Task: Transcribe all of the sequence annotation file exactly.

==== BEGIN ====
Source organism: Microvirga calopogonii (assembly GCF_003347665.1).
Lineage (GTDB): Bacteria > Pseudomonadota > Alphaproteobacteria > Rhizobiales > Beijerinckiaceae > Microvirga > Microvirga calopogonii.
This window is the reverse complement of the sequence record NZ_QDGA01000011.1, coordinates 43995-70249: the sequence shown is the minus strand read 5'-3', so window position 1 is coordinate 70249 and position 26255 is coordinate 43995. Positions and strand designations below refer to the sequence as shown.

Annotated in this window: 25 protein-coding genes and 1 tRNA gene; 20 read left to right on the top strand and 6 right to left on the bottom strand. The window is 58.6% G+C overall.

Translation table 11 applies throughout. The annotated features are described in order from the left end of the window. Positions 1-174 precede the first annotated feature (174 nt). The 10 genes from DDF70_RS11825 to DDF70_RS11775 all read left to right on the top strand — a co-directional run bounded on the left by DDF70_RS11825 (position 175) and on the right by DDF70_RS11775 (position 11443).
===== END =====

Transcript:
Source organism: Microvirga calopogonii (assembly GCF_003347665.1).
Lineage (GTDB): Bacteria > Pseudomonadota > Alphaproteobacteria > Rhizobiales > Beijerinckiaceae > Microvirga > Microvirga calopogonii.
This window is the reverse complement of the sequence record NZ_QDGA01000011.1, coordinates 43995-70249: the sequence shown is the minus strand read 5'-3', so window position 1 is coordinate 70249 and position 26255 is coordinate 43995. Positions and strand designations below refer to the sequence as shown.

Annotated in this window: 25 protein-coding genes and 1 tRNA gene; 20 read left to right on the top strand and 6 right to left on the bottom strand. The window is 58.6% G+C overall.

Translation table 11 applies throughout. The annotated features are described in order from the left end of the window. Positions 1-174 precede the first annotated feature (174 nt). The 10 genes from DDF70_RS11825 to DDF70_RS11775 all read left to right on the top strand — a co-directional run bounded on the left by DDF70_RS11825 (position 175) and on the right by DDF70_RS11775 (position 11443).